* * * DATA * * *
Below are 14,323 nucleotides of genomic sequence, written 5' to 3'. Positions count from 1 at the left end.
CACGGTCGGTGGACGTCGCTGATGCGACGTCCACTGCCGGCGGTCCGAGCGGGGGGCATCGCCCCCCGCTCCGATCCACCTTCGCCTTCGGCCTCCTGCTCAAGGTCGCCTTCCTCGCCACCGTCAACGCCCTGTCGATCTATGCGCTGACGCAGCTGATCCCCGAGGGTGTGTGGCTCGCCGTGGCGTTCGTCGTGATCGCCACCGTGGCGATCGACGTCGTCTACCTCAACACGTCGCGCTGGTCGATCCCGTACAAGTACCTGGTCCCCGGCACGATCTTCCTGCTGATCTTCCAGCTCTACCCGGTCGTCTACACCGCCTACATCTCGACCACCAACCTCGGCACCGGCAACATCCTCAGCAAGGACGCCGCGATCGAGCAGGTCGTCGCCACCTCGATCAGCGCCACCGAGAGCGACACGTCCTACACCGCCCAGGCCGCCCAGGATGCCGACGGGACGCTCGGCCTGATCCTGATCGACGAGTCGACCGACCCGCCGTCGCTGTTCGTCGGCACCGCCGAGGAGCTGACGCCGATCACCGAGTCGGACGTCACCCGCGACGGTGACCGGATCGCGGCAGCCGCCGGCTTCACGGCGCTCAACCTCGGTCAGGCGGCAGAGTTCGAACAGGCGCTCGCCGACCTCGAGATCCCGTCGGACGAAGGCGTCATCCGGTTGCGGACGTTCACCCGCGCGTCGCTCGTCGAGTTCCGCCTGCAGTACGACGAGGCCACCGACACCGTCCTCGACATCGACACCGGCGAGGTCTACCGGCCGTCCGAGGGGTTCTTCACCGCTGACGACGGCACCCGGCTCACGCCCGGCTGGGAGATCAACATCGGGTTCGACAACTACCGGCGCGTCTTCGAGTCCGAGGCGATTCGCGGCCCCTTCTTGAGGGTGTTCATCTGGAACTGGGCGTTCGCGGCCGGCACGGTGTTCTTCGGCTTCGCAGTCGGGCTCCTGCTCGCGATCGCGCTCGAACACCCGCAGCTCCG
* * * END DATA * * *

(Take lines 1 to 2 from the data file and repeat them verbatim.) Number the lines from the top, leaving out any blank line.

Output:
Below are 14,323 nucleotides of genomic sequence, written 5' to 3'. Positions count from 1 at the left end.
CACGGTCGGTGGACGTCGCTGATGCGACGTCCACTGCCGGCGGTCCGAGCGGGGGGCATCGCCCCCCGCTCCGATCCACCTTCGCCTTCGGCCTCCTGCTCAAGGTCGCCTTCCTCGCCACCGTCAACGCCCTGTCGATCTATGCGCTGACGCAGCTGATCCCCGAGGGTGTGTGGCTCGCCGTGGCGTTCGTCGTGATCGCCACCGTGGCGATCGACGTCGTCTACCTCAACACGTCGCGCTGGTCGATCCCGTACAAGTACCTGGTCCCCGGCACGATCTTCCTGCTGATCTTCCAGCTCTACCCGGTCGTCTACACCGCCTACATCTCGACCACCAACCTCGGCACCGGCAACATCCTCAGCAAGGACGCCGCGATCGAGCAGGTCGTCGCCACCTCGATCAGCGCCACCGAGAGCGACACGTCCTACACCGCCCAGGCCGCCCAGGATGCCGACGGGACGCTCGGCCTGATCCTGATCGACGAGTCGACCGACCCGCCGTCGCTGTTCGTCGGCACCGCCGAGGAGCTGACGCCGATCACCGAGTCGGACGTCACCCGCGACGGTGACCGGATCGCGGCAGCCGCCGGCTTCACGGCGCTCAACCTCGGTCAGGCGGCAGAGTTCGAACAGGCGCTCGCCGACCTCGAGATCCCGTCGGACGAAGGCGTCATCCGGTTGCGGACGTTCACCCGCGCGTCGCTCGTCGAGTTCCGCCTGCAGTACGACGAGGCCACCGACACCGTCCTCGACATCGACACCGGCGAGGTCTACCGGCCGTCCGAGGGGTTCTTCACCGCTGACGACGGCACCCGGCTCACGCCCGGCTGGGAGATCAACATCGGGTTCGACAACTACCGGCGCGTCTTCGAGTCCGAGGCGATTCGCGGCCCCTTCTTGAGGGTGTTCATCTGGAACTGGGCGTTCGCGGCCGGCACGGTGTTCTTCGGCTTCGCAGTCGGGCTCCTGCTCGCGATCGCGCTCGAACACCCGCAGCTCCG